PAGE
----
Inhibiting memories in Alzheimer's

style="float: right; margin-bottom: 10px; font-weight: 600;"Thu 17th Jul, 2014

Alzheimer's disease (AD) is a brain disorder that involves loss of memory and intellectual abilities, especially in older adults aged 65 and above. The symptom for AD begins slowly, worsening over time, thus interfering with the daily tasks of the patient. According to the organization of Alzheimer's Association, the disease ranks sixth as a leading cause of death in the United States. The World Health Organization estimates the number of people living with this disease around the globe at 35.6 million and projects a doubling of the number by 2030. Many of these patients are somebody's loved ones and unfortunately AD not only affects the patients but also their caregivers. One cannot emphasize the grim statistics of AD but we are yet to understand the basis of what the disease does to the human brain and find an effective cure.

Several past studies have shown that the main hallmark of AD is the loss of irreplaceable nerve cells in the brain, resulting in empty spaces called plaques. Till date, it is believed the reason why you lose memory is because you lose the cells that store the memory. In order to appreciate the problem of AD, it is important to understand how do brain cells communicate. Remember, how a particular perfume reminds you of your grandmother or your very first date? Memories stored in different parts of the brain communicate via connections between nerve cells. The connectivity among nerve cells is similar to the electrical wiring in your apartment. Communication in the brain takes place in the form of electrical signals. But in order to route the electricity, you require a junction box. One such junction box in the brain consists of a particular cell type called astrocyte. A scientific team from Huck Institutes of Life Sciences, The Pennsylvania State University headed by Dr. Gong Chen has made an exciting new discovery that excess accumulation of a certain chemical compound (gamma-amino butyric acid-referred to as GABA) in astrocytes results in memory loss.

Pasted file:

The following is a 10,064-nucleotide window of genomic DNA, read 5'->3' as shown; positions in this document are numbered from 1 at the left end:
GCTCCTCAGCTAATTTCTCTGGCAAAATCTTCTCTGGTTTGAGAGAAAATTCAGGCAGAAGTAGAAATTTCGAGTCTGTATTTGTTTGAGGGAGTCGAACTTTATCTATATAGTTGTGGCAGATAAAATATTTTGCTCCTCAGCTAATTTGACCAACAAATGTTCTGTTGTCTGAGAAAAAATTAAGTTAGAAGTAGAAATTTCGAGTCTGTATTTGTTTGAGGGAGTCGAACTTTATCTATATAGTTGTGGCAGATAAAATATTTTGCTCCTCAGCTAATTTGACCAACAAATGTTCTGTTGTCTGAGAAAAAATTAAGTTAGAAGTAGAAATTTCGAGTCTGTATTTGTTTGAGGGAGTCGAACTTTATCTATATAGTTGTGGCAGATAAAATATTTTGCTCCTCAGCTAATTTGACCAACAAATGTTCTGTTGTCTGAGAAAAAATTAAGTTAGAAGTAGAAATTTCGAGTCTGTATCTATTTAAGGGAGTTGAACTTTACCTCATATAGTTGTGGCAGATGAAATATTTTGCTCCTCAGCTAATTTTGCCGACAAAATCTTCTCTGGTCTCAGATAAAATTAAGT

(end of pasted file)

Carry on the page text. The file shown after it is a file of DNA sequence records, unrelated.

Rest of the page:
The researchers use a genetically engineered mouse model for their study. They recreate the human version of AD in mouse by introducing 5 mutations in key places of genes causing AD. Researchers use the mice to find that in certain places of the AD brain, there is excessive accumulation of GABA, which would not occur in a normal brain. In a normal brain, GABA is quite essential as it is involved in suppressing over-excitability between nerve cells. This in biological terms is called inhibition. But in the case of the AD brain, astrocytes are where GABA is present in high concentrations. Astrocytes normally act as a node to pass the electrical signals. Excess accumulation of GABA, results in inhibition of electrical signals thereby causing loss of memory, where in the patient cannot recollect or connect events.

What was the original motivation behind this discovery? Dr. Chen says "Because many other studies targeting plaques have failed clinical trials!" The researchers also verify these results in human brain tissue from post mortem AD patients.

Dr. Chen and his team report that the reason why previous clinical trials have failed is that probably the drugs were only targeted at minimizing plaque production and not at controlling downstream reactions such as excessive GABA release triggered by plaque formation. Although, the recent discovery by Dr. Chen's group provides a critical insight into the cause of AD, Dr. Chen errs on the side of caution and says there is more to be done. In future, he would like to, Dr. Chen says "Identify more novel drug targets for AD and develop a cocktail method to treat AD. I don't think a single compound will cure such complex brain disease such as AD". But at least for now, one can hope that, these new findings would prove quite beneficial to drug/pharmaceutical companies in developing novel therapeutic measures targeting excess GABA reduction in a brain afflicted with AD.

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